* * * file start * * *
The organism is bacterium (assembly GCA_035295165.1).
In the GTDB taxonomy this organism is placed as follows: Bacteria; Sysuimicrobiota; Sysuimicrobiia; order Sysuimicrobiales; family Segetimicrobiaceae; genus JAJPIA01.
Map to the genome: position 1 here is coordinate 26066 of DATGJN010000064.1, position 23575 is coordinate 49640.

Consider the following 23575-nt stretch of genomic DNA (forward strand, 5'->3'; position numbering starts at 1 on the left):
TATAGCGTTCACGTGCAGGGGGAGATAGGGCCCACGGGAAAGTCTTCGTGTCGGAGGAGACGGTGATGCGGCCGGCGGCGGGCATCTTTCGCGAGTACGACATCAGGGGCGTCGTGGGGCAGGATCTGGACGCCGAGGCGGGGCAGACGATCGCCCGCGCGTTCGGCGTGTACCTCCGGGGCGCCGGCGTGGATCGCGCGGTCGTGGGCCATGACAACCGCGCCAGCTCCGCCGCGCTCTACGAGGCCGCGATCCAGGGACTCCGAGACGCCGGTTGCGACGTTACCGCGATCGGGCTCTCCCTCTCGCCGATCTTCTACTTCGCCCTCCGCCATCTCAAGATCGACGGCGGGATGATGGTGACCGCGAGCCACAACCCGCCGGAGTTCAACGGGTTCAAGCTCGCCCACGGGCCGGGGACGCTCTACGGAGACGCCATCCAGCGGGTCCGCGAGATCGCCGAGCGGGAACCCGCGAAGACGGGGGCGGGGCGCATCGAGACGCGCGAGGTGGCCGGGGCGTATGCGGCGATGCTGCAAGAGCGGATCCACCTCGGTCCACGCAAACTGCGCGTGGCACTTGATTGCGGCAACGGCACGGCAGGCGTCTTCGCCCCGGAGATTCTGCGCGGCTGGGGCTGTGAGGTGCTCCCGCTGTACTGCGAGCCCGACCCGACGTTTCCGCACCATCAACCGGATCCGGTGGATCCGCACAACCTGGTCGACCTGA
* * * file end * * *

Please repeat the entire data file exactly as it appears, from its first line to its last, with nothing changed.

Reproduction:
The organism is bacterium (assembly GCA_035295165.1).
In the GTDB taxonomy this organism is placed as follows: Bacteria; Sysuimicrobiota; Sysuimicrobiia; order Sysuimicrobiales; family Segetimicrobiaceae; genus JAJPIA01.
Map to the genome: position 1 here is coordinate 26066 of DATGJN010000064.1, position 23575 is coordinate 49640.

Consider the following 23575-nt stretch of genomic DNA (forward strand, 5'->3'; position numbering starts at 1 on the left):
TATAGCGTTCACGTGCAGGGGGAGATAGGGCCCACGGGAAAGTCTTCGTGTCGGAGGAGACGGTGATGCGGCCGGCGGCGGGCATCTTTCGCGAGTACGACATCAGGGGCGTCGTGGGGCAGGATCTGGACGCCGAGGCGGGGCAGACGATCGCCCGCGCGTTCGGCGTGTACCTCCGGGGCGCCGGCGTGGATCGCGCGGTCGTGGGCCATGACAACCGCGCCAGCTCCGCCGCGCTCTACGAGGCCGCGATCCAGGGACTCCGAGACGCCGGTTGCGACGTTACCGCGATCGGGCTCTCCCTCTCGCCGATCTTCTACTTCGCCCTCCGCCATCTCAAGATCGACGGCGGGATGATGGTGACCGCGAGCCACAACCCGCCGGAGTTCAACGGGTTCAAGCTCGCCCACGGGCCGGGGACGCTCTACGGAGACGCCATCCAGCGGGTCCGCGAGATCGCCGAGCGGGAACCCGCGAAGACGGGGGCGGGGCGCATCGAGACGCGCGAGGTGGCCGGGGCGTATGCGGCGATGCTGCAAGAGCGGATCCACCTCGGTCCACGCAAACTGCGCGTGGCACTTGATTGCGGCAACGGCACGGCAGGCGTCTTCGCCCCGGAGATTCTGCGCGGCTGGGGCTGTGAGGTGCTCCCGCTGTACTGCGAGCCCGACCCGACGTTTCCGCACCATCAACCGGATCCGGTGGATCCGCACAACCTGGTCGACCTGA